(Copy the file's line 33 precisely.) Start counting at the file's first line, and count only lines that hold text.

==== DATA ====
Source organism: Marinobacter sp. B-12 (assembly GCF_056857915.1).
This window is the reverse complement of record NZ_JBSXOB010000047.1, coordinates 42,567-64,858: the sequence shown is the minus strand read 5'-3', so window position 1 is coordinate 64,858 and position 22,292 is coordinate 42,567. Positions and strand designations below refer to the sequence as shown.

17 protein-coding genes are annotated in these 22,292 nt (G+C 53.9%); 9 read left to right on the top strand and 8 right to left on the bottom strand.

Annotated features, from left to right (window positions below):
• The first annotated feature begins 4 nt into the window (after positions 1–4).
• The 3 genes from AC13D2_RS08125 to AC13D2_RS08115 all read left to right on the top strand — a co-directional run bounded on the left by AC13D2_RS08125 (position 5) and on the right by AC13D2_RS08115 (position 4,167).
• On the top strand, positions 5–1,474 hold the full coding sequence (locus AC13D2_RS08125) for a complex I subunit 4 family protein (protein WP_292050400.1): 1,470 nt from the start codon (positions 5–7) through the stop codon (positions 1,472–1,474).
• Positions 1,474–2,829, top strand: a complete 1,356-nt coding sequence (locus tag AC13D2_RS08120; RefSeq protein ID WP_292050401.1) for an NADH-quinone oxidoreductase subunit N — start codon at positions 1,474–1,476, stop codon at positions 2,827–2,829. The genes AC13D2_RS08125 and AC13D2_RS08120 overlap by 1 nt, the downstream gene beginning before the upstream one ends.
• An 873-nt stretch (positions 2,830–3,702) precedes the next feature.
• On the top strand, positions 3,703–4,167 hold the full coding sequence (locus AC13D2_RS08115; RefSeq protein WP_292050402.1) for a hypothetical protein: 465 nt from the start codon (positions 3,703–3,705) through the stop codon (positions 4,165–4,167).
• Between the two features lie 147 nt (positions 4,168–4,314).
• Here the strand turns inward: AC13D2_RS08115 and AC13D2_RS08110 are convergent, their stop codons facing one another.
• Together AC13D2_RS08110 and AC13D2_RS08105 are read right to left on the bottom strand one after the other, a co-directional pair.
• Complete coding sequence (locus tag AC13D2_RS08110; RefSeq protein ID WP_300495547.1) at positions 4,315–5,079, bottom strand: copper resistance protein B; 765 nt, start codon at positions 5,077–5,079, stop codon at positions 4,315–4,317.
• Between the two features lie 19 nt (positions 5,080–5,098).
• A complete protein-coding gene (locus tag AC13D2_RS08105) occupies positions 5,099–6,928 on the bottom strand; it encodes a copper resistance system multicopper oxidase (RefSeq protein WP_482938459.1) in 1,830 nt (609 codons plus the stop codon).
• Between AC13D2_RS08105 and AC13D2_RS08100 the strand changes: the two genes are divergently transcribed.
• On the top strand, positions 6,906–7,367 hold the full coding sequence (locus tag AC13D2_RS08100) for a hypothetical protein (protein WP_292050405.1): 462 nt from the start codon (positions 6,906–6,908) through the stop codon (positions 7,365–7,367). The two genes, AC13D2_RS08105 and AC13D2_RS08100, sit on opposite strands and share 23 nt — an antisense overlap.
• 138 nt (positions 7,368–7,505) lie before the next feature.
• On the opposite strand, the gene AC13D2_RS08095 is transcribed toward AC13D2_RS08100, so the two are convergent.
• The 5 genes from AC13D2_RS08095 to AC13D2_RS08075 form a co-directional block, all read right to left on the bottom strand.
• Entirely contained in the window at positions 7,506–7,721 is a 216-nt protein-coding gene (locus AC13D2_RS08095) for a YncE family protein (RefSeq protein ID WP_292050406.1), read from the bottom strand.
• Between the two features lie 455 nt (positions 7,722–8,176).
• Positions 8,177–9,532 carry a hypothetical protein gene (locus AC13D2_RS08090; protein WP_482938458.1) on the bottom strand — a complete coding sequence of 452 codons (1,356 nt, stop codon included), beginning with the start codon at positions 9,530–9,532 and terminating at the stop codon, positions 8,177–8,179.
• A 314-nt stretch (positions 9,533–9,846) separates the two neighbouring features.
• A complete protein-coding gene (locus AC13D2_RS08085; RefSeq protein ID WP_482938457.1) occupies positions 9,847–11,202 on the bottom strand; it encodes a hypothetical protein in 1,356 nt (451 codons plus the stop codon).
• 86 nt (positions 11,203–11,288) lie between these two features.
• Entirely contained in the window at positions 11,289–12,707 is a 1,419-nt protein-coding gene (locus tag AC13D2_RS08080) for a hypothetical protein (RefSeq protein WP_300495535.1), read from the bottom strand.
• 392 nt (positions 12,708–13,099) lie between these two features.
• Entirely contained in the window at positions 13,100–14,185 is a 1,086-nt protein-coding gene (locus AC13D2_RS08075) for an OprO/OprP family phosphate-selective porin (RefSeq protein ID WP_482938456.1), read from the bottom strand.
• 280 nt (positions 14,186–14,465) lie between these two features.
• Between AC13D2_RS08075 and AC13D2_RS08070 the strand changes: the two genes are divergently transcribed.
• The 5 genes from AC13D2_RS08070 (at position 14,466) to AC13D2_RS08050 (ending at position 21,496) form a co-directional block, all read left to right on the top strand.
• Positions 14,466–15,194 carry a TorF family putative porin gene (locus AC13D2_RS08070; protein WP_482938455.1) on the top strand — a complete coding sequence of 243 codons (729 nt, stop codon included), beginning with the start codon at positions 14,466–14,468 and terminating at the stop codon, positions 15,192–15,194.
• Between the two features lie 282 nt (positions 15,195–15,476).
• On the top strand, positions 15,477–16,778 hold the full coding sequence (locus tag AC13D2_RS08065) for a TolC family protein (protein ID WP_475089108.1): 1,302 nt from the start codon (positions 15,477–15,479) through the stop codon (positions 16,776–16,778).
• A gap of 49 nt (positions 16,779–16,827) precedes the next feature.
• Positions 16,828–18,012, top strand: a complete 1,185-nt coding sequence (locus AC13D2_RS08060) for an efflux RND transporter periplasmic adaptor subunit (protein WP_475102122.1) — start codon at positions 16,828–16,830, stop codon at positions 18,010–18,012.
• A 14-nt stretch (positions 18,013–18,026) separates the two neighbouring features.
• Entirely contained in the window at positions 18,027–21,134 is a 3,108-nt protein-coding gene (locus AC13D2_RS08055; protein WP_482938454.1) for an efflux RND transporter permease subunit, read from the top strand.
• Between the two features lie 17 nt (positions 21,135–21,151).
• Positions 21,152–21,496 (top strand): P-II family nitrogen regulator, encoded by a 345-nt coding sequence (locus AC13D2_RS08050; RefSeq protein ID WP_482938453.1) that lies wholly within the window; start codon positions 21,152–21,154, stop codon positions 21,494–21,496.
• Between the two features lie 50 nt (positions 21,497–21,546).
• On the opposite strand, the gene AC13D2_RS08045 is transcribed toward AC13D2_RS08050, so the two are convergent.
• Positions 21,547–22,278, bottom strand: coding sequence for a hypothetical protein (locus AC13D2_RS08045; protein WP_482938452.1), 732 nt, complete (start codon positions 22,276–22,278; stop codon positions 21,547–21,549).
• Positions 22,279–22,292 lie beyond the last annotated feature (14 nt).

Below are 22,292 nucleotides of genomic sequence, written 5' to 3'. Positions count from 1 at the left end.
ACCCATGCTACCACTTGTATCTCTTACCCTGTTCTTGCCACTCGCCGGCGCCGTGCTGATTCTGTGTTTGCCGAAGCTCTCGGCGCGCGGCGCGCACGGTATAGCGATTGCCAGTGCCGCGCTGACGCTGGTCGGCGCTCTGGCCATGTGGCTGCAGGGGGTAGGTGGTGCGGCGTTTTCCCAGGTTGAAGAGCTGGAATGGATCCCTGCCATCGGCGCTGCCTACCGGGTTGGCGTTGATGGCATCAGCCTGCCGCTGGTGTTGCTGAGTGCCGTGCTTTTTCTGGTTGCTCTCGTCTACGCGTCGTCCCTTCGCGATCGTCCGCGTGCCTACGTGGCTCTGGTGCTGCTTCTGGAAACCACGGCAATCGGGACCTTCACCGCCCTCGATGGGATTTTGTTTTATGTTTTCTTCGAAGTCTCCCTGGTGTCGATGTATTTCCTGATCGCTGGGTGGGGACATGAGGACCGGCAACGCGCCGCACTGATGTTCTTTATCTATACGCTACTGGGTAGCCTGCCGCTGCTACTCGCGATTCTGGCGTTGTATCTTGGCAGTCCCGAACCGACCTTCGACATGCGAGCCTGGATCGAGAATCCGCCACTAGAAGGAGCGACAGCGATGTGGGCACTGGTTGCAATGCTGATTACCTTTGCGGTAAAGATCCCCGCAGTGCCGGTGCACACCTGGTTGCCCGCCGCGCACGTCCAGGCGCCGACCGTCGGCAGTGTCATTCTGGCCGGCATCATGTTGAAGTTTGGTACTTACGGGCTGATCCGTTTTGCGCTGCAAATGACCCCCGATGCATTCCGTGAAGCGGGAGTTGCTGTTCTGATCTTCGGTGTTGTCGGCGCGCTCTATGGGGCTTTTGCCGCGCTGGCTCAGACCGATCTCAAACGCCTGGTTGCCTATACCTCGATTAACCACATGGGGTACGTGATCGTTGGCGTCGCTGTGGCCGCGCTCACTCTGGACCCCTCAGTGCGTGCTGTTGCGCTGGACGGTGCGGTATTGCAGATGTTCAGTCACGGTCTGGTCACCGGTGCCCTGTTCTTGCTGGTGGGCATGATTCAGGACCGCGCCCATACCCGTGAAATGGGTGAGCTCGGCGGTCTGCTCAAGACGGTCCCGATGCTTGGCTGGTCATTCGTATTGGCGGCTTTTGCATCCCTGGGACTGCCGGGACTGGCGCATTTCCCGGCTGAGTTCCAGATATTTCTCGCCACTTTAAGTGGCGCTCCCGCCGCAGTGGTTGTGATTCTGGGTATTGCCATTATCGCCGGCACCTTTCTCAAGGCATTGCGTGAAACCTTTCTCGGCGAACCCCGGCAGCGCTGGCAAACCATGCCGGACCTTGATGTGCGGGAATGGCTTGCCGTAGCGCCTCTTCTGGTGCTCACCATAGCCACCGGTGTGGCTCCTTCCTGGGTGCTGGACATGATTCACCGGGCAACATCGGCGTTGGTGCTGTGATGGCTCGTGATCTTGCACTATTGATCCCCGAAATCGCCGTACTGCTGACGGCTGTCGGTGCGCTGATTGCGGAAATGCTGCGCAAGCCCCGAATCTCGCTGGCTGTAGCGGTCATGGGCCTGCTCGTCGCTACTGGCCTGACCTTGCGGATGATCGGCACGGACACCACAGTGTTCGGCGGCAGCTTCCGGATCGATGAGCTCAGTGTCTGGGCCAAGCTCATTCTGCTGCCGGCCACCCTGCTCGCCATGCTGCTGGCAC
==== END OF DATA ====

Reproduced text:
• The 5 genes from AC13D2_RS08070 (at position 14,466) to AC13D2_RS08050 (ending at position 21,496) form a co-directional block, all read left to right on the top strand.